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Tristhana as a Mantra

Practicing Asanas is one thing, staying focused is yet another. With the help of Tristhana, they can be brought together. Tristhana works like a Mantra that brings us back into the here and now.
By Sascha and Romana Delberg

Tristana? Oh yes  – a film by Buñuel. Catherine Deneuve, Fernando Rey, great film. But out of context. The Tristhana which is discussed here is a bit older than even Buñuel‘s melodrama.

The Sanskrit term, literally “having three dwelling places“, stands for the “three pillars of attention“. It is a the state of concentration aimed at during our Asana practice and exerted on three levels: firstly, on the level of Ujjayi breathing plus Bandhas (Mula Bandha = lock of the perineum, plus Uddiyana Bandha = lock between the navel and the pubic bone); secondly, on the level of the Drishti (gazing point); and thirdly, on the Asana we are practicing. Tristhana is a good example of the ancient intuitive Yogic knowledge. Just like Yoga is a path and a state of consciousness, Tristhana, too, designates the path and the state of concentration.


The first component of Tristhana is breathing which in the Ashtanga Vinyasa system is always in line with the sequence of movements. Every sequence is linked with an inhale or an exhale, consequently  “Vinyasa“ in this context means “the sequencing of breath and movement“. Shri K. Pattabhi Jois is quoted as saying “Ashtanga practice is a breathing practice … The rest is just bending“. It’s not the normal breathing either, but Ujjayi (diaphragmatic breathing, literally “the victorious one“ because it prevails over the normal breathing patterns) which is effected by narrowing the throat passage as the air passes in and out. With the help of Ujjayi our breathing becomes longer and audible, which in turn makes it a concentration point. By focusing on breathing, we also somewhat get hold of our mind (Citta) because the two are linked. If the connection works, they move together like two fish swimming in tandem.

The Ujjayi breathing originates in the area of the larynx, the glottis and the thyroid gland. This is a region in charge of making us heard in the outside world but it is also directed inward, into our inner world. Sometimes, it sounds like the whispering of a lover, sometimes – especially in more demanding Asanas – like the groan of a fighter. On a physical plane this breathing technique generates heat and makes us sweat more, and on a psycho-mental plane we develop Tapas, a sort of mental “friction“ which helps us to discipline our mind. Shri K. Pattabhi Jois has often pointed out how important it is that we generate heat in order to purify our body as well as our mind.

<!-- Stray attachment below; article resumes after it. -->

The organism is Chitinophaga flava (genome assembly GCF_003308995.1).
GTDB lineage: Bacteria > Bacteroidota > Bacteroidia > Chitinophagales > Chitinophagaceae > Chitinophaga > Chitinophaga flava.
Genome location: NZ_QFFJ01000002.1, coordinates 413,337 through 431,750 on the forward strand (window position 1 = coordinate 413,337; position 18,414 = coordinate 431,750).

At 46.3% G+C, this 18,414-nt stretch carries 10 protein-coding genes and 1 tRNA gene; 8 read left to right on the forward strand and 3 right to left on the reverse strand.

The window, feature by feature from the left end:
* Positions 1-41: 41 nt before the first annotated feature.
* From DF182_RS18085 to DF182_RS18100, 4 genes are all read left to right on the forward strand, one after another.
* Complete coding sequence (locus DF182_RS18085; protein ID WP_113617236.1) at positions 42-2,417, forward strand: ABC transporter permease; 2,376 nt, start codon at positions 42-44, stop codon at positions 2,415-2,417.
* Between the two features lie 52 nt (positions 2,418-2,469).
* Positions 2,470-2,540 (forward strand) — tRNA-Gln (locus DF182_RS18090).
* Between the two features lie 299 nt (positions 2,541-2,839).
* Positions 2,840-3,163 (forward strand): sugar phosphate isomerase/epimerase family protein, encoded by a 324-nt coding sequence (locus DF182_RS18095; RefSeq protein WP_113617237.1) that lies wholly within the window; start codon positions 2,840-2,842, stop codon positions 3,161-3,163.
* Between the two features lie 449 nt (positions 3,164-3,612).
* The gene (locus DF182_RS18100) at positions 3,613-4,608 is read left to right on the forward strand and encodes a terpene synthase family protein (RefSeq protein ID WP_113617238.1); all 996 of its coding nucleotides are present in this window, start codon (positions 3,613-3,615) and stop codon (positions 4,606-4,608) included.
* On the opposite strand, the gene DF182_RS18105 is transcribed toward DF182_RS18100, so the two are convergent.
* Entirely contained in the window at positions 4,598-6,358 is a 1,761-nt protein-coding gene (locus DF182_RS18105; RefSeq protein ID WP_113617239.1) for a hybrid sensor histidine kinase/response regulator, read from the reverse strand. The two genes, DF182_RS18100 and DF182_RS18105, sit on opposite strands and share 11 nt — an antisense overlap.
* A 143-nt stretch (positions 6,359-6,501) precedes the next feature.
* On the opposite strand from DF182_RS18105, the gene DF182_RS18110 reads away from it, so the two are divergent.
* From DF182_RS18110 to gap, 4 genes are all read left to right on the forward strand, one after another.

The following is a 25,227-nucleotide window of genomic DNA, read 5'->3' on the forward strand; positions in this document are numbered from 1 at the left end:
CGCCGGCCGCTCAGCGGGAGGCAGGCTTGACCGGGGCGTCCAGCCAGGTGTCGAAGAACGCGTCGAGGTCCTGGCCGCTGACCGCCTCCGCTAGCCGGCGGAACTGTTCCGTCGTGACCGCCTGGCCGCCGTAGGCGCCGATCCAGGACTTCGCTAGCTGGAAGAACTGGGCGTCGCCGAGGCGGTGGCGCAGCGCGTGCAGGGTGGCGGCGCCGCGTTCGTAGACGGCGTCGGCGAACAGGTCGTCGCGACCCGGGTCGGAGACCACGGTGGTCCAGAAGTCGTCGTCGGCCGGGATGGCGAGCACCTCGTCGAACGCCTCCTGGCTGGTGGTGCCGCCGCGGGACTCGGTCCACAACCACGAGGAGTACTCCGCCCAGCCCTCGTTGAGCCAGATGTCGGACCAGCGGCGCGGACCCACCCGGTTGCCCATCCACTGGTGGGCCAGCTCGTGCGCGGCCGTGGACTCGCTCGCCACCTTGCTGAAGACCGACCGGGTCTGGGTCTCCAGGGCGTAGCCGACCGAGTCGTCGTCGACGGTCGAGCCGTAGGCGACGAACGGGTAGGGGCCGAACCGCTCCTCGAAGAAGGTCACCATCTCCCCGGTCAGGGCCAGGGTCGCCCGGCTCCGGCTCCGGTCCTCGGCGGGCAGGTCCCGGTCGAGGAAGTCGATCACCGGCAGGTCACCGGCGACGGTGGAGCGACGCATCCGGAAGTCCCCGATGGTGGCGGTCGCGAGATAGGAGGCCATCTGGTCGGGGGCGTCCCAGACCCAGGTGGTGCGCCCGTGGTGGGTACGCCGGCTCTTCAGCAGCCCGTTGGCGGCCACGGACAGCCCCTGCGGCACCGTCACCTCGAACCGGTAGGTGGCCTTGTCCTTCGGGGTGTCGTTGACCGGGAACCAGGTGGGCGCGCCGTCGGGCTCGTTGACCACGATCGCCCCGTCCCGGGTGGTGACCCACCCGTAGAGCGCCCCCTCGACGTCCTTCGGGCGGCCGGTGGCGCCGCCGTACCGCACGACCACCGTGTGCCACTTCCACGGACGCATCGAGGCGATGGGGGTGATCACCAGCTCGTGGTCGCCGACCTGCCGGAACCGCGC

In the Yogic understanding, heat – and consequently our life energy – is generated in the region above the pelvic floor and below the navel. Just like a wind stokes an existing fire, the Ujjayi breathing increases the heat in the pelvic floor. The two Bandhas involved, too, contribute to intensifying the heat by keeping it in check. This is why Ujjayi breathing and Bandhas are considered an entity in this context.

During the inhalation, the Ujjayi breathing exerts a suction effect on the inner space of the body, thereby increasing the pressure in the abdomen. Mula Bandha und Uddiyana Bandha are activated in order to counter the pressure. Moreover, they keep the center of the body stable and help straightening the spinal column.

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The second component of Tristhana is the Drishti. By focusing certain gazing points – the nose, the third eye, the foot, etc. – we are prevented from just looking around thoughtlessly. It’s not staring but a soft gaze. Keeping the Drishti is a first step in the direction of Pratyahara (withdrawal of the senses from their objects, directing our attention to our inner self). – Finally,the third component of Tristhana is the Asana itself which, in Patanjali’s words, should be steady and comfortable.